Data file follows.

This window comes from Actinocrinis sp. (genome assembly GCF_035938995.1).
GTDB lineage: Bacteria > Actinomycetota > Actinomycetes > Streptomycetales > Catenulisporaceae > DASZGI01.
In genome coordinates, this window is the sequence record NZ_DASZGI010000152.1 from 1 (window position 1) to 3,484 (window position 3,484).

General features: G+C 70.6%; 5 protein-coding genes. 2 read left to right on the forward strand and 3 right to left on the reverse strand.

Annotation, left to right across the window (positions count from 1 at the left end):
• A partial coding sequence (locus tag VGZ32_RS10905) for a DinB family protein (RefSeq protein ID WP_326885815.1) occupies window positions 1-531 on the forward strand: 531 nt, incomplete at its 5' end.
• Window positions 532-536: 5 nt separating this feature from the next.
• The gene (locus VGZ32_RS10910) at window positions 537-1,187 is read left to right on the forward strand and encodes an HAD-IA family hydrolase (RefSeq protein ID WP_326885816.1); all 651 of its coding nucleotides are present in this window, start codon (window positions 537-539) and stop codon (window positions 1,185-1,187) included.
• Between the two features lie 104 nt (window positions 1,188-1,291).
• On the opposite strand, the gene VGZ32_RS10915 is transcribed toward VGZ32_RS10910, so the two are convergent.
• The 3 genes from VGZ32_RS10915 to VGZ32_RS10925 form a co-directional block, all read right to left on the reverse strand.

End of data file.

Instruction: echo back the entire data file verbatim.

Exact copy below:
This window comes from Actinocrinis sp. (genome assembly GCF_035938995.1).
GTDB lineage: Bacteria > Actinomycetota > Actinomycetes > Streptomycetales > Catenulisporaceae > DASZGI01.
In genome coordinates, this window is the sequence record NZ_DASZGI010000152.1 from 1 (window position 1) to 3,484 (window position 3,484).

General features: G+C 70.6%; 5 protein-coding genes. 2 read left to right on the forward strand and 3 right to left on the reverse strand.

Annotation, left to right across the window (positions count from 1 at the left end):
• A partial coding sequence (locus tag VGZ32_RS10905) for a DinB family protein (RefSeq protein ID WP_326885815.1) occupies window positions 1-531 on the forward strand: 531 nt, incomplete at its 5' end.
• Window positions 532-536: 5 nt separating this feature from the next.
• The gene (locus VGZ32_RS10910) at window positions 537-1,187 is read left to right on the forward strand and encodes an HAD-IA family hydrolase (RefSeq protein ID WP_326885816.1); all 651 of its coding nucleotides are present in this window, start codon (window positions 537-539) and stop codon (window positions 1,185-1,187) included.
• Between the two features lie 104 nt (window positions 1,188-1,291).
• On the opposite strand, the gene VGZ32_RS10915 is transcribed toward VGZ32_RS10910, so the two are convergent.
• The 3 genes from VGZ32_RS10915 to VGZ32_RS10925 form a co-directional block, all read right to left on the reverse strand.